I know it’s been eons since the last post.I’ve been binding and shipping my Appalachian Trail Collection books out along with teaching challenges. HOWEVER, I will have several coming within the next few days!
Here’s a new project of mine (actually a part of a new series)- at a much larger scale than I’m used to: 12″ x 16″ [30.5cm:40.5cm] . I do like how the sky’s colors are coming along. I’m about 1/2 way through the preliminary proofing. At this size, I’m kinda worried about going to the $18 a sheet washi. Anyway, I’ll post some pics of my newly-invented “Printing Turntable” in case you were wondering how I got that round bokashi…
As you may know, I’ve done printing and am now binding my Appalachian Trail series by myself. Binding bids came in in access of $22K, so instead of hiking up the price (pun intended) of the books, I’ve established Tanuki Bindery- that is, at least until Sept. when the books will be done.
I am creating two separate editions of 110 copies each of: “The Complete A.T. Print Collection”- A 14-print edition (one print per state along the trail) and a 2-print “A. T. Terminus Collection” (prints depicting the Trail’s endpoints). There are accompanying texts about location and production notes.
The first order of business was to put together some prototypes- I created 9 separate versions: some case-bound and some a hybrid stab binding. Ultimately, I went with the stab binding because of its relative simplicity.
My calculations for 220 books call for 440 book covers requiring 880 pieces of board.
Supplies: The next phase was ordering materials: Davey board, book cloth, text paper, glassine, EVA glue, methyl cellulose, paracord, thread, endpapers, archival binding tape, book cloth tape, title labels, etc.
Machinery: Drying press, needles, gluing machine, light table, a large-format printer, sandpaper, awls, clamps, embossing tools, cloth cutters, hole saw bits, hole saw bit sharpener, paper scorer, paper trimmers, hand binding tools, and a myriad of jigs of my own design.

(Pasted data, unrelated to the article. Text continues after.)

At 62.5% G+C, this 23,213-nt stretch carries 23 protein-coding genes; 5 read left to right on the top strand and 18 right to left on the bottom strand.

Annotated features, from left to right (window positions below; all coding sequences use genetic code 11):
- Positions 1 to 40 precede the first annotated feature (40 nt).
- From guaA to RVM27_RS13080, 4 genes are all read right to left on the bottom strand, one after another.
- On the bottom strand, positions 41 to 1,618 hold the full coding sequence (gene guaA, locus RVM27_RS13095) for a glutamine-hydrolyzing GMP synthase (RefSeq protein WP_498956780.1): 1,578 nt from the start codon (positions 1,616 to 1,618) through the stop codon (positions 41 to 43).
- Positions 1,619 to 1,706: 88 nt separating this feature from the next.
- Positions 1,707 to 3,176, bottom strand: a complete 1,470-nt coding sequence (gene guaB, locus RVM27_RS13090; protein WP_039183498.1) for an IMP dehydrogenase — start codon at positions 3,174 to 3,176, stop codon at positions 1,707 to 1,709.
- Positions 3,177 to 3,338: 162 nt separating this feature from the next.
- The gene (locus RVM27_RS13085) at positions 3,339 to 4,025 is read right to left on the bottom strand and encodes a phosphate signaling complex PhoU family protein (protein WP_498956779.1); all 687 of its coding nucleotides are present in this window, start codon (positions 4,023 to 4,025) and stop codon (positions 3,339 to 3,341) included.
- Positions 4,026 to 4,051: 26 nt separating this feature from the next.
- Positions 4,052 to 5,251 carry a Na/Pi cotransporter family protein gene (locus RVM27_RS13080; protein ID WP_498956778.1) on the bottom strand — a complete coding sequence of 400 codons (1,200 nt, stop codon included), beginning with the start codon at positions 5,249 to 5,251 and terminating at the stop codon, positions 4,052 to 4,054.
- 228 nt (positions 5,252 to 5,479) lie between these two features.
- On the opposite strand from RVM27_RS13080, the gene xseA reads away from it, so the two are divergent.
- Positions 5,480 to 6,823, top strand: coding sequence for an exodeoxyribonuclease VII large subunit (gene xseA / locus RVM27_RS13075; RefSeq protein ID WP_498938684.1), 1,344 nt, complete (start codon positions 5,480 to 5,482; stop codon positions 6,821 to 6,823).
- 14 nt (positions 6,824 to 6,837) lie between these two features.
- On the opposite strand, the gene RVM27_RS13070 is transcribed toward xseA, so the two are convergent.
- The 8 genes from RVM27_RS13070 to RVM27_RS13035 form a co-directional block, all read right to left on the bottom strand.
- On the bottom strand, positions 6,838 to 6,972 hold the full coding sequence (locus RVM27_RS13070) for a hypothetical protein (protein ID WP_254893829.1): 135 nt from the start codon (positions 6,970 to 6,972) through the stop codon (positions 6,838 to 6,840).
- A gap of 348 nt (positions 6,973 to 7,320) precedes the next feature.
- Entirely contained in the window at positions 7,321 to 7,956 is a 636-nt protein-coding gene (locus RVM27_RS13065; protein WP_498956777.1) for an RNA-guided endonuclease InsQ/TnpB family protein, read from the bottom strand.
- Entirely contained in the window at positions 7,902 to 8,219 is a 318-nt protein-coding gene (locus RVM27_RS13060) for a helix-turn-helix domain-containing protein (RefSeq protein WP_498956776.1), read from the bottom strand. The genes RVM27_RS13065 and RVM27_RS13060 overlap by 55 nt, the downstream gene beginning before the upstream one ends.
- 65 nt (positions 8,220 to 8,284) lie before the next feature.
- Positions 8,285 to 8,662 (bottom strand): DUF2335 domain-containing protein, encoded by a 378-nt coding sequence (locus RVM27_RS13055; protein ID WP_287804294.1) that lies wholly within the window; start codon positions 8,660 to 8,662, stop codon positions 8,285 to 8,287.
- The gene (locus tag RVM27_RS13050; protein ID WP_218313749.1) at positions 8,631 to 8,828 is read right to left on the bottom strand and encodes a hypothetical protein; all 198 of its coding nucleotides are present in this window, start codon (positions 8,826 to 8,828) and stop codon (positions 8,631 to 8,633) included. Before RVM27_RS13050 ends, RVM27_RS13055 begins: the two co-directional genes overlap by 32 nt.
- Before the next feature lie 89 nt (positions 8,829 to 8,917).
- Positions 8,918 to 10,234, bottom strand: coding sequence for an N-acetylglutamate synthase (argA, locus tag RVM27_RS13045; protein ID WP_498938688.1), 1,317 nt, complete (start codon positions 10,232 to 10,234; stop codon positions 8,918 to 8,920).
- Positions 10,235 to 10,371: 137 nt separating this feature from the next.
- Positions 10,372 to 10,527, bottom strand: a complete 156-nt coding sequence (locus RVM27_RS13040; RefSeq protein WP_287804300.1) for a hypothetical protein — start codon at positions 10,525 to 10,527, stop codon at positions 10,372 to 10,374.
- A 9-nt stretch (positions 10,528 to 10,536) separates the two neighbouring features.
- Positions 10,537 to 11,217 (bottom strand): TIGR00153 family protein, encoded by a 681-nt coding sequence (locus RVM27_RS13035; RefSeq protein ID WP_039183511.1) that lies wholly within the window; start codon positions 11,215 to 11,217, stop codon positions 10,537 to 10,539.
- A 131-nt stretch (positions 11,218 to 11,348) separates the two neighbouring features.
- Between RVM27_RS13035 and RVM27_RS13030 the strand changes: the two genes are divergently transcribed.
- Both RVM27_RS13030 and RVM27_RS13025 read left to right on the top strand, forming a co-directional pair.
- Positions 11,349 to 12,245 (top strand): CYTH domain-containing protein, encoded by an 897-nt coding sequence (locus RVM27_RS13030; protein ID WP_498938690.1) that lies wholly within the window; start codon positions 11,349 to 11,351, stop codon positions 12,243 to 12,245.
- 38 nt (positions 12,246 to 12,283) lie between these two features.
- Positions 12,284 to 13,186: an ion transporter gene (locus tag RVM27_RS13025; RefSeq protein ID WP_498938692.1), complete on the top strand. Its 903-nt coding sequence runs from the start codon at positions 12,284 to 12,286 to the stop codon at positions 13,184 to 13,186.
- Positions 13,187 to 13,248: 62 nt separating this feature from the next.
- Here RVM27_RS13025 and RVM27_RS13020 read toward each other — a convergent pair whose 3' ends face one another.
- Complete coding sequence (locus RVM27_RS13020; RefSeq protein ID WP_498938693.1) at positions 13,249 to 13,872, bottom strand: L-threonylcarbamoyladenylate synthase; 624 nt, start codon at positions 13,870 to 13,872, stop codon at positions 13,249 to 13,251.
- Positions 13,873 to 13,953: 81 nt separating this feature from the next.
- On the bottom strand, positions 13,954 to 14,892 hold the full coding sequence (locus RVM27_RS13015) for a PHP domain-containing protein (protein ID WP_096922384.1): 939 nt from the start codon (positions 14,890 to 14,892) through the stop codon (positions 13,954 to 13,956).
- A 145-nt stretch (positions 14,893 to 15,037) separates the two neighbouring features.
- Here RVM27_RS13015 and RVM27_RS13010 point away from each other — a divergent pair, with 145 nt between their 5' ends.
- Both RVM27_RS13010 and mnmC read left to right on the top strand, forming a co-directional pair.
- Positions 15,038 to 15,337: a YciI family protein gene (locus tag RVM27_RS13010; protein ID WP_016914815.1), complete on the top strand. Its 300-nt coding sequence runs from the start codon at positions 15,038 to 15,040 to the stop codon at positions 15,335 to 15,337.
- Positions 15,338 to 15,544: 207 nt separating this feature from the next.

Starting the Production Process
I soon realized that box cutters weren’t going to “cut it” with the amount of cardboard and accuracy that I needed, so I used a combination of table saw and radial arm saw to size them. I then hand-sanded each board piece to smooth the edges.
We have had a record amount of rain during the winter here in the Southeast U.S. To reduce the “board dust”, I had to wait for good weather in order to work outside.
After the boards were cut and sanded, I positioned them onto my “hinge jig” and applied reinforced gummed acid-free tape to create a hinge connecting the two pieces of book board.
Dealing with Thousands (and Millions)
Comparing this project with hiking 2,100 miles is completely appropriate. Of course, I do not have to deal with the vagaries of weather here, but, unlike hiking, I’m having to balance my time with working full-time and life events.
I’d estimate the number of steps to be equal to each other. The sheer determination of keeping moving is often the order of the day. The A.T. is said to require 5 million foot steps. The number of “hand steps”, planning, physical, and mental efforts certainly seem equal to that in this 3-year project. Add to that my bout of cancer and loss of a parent and it’s certainly been a challenge.
“On occasion, I’ve felt overwhelmed by the numbers, but I have to remind myself that a lot of small things cumulatively add up to big ones.”
It’s been a help to stave off being overwhelmed by charting things out. Here’s the top 2/3 of my overall process charted out for my mental health.
There is another schedule below what you see outlining the steps of designing the 14 prints, carving the 150 blocks, and printing the 280 or so proofs. What you see marked out in red is the printing of the 1,800 prints (36,000 impressions) and above that, the approx. 30 individual binding steps for the 220 books. Even though the binding chart is pretty blank now, cumulatively, I think that I’ll make it…